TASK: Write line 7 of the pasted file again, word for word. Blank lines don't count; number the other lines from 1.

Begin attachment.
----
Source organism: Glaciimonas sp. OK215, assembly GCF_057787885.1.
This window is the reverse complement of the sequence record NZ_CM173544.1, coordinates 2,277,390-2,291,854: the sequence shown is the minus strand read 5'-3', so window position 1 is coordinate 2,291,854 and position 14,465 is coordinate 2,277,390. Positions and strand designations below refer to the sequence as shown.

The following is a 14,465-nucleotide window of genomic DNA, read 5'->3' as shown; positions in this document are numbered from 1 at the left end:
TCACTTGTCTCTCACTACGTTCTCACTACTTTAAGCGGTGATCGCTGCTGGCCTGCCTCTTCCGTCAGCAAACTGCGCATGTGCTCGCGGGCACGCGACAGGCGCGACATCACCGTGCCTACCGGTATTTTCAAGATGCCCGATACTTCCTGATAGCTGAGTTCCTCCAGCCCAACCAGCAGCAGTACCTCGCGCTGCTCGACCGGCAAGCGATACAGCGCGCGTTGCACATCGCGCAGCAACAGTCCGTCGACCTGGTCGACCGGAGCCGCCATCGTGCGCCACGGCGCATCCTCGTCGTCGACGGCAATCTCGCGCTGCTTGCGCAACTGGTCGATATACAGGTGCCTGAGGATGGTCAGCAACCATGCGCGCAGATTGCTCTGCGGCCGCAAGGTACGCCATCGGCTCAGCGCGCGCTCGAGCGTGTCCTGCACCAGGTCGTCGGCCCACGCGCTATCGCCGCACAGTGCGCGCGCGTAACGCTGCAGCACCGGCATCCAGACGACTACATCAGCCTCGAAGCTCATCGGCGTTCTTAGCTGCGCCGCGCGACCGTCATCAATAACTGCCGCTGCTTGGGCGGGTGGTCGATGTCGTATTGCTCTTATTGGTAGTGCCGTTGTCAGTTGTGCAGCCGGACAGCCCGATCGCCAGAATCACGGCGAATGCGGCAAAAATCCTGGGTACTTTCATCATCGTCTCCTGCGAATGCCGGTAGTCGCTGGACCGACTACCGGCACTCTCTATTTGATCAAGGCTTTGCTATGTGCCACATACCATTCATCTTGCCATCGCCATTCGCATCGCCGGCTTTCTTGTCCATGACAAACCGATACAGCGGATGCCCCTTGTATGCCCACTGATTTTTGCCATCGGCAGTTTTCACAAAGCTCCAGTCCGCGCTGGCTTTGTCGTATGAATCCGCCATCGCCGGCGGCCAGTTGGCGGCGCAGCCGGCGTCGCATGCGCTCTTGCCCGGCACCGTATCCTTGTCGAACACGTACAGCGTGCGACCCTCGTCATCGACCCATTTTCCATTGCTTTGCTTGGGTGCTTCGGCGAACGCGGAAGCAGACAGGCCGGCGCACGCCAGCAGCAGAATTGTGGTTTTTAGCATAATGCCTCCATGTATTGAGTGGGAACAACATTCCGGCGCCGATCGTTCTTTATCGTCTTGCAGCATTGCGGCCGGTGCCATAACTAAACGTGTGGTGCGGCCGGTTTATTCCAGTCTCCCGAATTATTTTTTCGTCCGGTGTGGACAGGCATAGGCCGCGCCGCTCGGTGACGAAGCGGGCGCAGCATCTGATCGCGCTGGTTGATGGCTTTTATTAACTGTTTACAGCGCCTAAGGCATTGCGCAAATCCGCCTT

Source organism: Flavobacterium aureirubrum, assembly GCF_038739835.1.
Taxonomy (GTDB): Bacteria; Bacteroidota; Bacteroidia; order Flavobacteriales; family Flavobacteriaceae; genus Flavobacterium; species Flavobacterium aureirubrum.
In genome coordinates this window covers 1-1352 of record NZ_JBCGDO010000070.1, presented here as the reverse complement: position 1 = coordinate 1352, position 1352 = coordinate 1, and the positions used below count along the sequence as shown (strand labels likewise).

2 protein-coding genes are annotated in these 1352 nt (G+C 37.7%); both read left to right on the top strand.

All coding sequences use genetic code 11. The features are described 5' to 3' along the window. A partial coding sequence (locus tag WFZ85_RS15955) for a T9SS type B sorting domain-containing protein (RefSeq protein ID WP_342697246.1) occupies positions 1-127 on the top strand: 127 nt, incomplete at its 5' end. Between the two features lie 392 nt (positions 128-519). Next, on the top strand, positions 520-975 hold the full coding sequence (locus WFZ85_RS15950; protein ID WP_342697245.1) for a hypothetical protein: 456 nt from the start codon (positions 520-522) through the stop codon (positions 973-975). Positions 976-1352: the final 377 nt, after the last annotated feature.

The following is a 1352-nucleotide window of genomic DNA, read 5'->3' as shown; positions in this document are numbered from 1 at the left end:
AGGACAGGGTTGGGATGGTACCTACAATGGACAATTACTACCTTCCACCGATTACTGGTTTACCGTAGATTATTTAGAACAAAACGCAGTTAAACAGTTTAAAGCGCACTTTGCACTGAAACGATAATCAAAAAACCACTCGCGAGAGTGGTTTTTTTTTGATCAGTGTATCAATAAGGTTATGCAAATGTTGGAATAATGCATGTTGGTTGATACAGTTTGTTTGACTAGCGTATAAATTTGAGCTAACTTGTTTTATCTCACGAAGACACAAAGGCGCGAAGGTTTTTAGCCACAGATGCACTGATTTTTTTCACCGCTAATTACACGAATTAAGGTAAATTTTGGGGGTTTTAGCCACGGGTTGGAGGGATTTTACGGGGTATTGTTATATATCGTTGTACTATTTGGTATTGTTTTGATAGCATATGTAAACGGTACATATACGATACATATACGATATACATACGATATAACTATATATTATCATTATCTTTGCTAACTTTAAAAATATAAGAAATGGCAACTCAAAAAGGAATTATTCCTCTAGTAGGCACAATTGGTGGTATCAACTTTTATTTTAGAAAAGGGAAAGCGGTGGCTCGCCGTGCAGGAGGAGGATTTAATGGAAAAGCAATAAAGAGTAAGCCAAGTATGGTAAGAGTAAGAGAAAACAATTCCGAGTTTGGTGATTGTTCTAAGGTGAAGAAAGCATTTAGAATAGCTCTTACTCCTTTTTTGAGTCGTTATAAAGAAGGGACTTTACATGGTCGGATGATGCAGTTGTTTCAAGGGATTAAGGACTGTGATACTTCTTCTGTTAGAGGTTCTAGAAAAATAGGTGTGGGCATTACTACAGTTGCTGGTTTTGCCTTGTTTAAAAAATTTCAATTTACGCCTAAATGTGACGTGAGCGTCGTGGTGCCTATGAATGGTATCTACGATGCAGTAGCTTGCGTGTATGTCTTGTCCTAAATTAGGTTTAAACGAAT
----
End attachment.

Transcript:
In genome coordinates this window covers 1-1352 of record NZ_JBCGDO010000070.1, presented here as the reverse complement: position 1 = coordinate 1352, position 1352 = coordinate 1, and the positions used below count along the sequence as shown (strand labels likewise).